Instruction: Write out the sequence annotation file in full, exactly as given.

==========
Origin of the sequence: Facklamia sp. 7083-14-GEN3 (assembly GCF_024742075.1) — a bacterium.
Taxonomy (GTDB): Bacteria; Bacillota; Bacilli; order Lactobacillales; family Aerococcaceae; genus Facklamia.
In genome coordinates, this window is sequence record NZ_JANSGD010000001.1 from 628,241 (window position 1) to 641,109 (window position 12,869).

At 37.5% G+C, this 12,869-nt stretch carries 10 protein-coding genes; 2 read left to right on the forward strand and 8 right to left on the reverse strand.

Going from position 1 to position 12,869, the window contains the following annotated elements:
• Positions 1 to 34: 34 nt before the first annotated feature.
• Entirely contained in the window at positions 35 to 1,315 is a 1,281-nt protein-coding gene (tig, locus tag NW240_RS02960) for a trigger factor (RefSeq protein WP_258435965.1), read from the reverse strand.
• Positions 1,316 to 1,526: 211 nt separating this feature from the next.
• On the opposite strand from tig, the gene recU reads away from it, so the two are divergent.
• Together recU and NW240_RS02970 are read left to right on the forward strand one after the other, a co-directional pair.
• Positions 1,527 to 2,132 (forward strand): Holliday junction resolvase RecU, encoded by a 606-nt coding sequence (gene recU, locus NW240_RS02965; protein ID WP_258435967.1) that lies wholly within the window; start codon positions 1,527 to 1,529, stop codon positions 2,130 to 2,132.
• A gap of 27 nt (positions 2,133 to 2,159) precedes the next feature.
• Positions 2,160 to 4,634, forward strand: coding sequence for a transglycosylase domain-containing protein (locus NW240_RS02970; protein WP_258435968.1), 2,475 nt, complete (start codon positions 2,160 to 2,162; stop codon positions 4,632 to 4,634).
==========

Origin of the sequence: Facklamia sp. 7083-14-GEN3 (assembly GCF_024742075.1) — a bacterium.
Taxonomy (GTDB): Bacteria; Bacillota; Bacilli; order Lactobacillales; family Aerococcaceae; genus Facklamia.
In genome coordinates, this window is sequence record NZ_JANSGD010000001.1 from 628,241 (window position 1) to 641,109 (window position 12,869).

At 37.5% G+C, this 12,869-nt stretch carries 10 protein-coding genes; 2 read left to right on the forward strand and 8 right to left on the reverse strand.

Going from position 1 to position 12,869, the window contains the following annotated elements:
• Positions 1 to 34: 34 nt before the first annotated feature.
• Entirely contained in the window at positions 35 to 1,315 is a 1,281-nt protein-coding gene (tig, locus tag NW240_RS02960) for a trigger factor (RefSeq protein WP_258435965.1), read from the reverse strand.
• Positions 1,316 to 1,526: 211 nt separating this feature from the next.
• On the opposite strand from tig, the gene recU reads away from it, so the two are divergent.
• Together recU and NW240_RS02970 are read left to right on the forward strand one after the other, a co-directional pair.
• Positions 1,527 to 2,132 (forward strand): Holliday junction resolvase RecU, encoded by a 606-nt coding sequence (gene recU, locus NW240_RS02965; protein ID WP_258435967.1) that lies wholly within the window; start codon positions 1,527 to 1,529, stop codon positions 2,130 to 2,132.
• A gap of 27 nt (positions 2,133 to 2,159) precedes the next feature.
• Positions 2,160 to 4,634, forward strand: coding sequence for a transglycosylase domain-containing protein (locus NW240_RS02970; protein WP_258435968.1), 2,475 nt, complete (start codon positions 2,160 to 2,162; stop codon positions 4,632 to 4,634).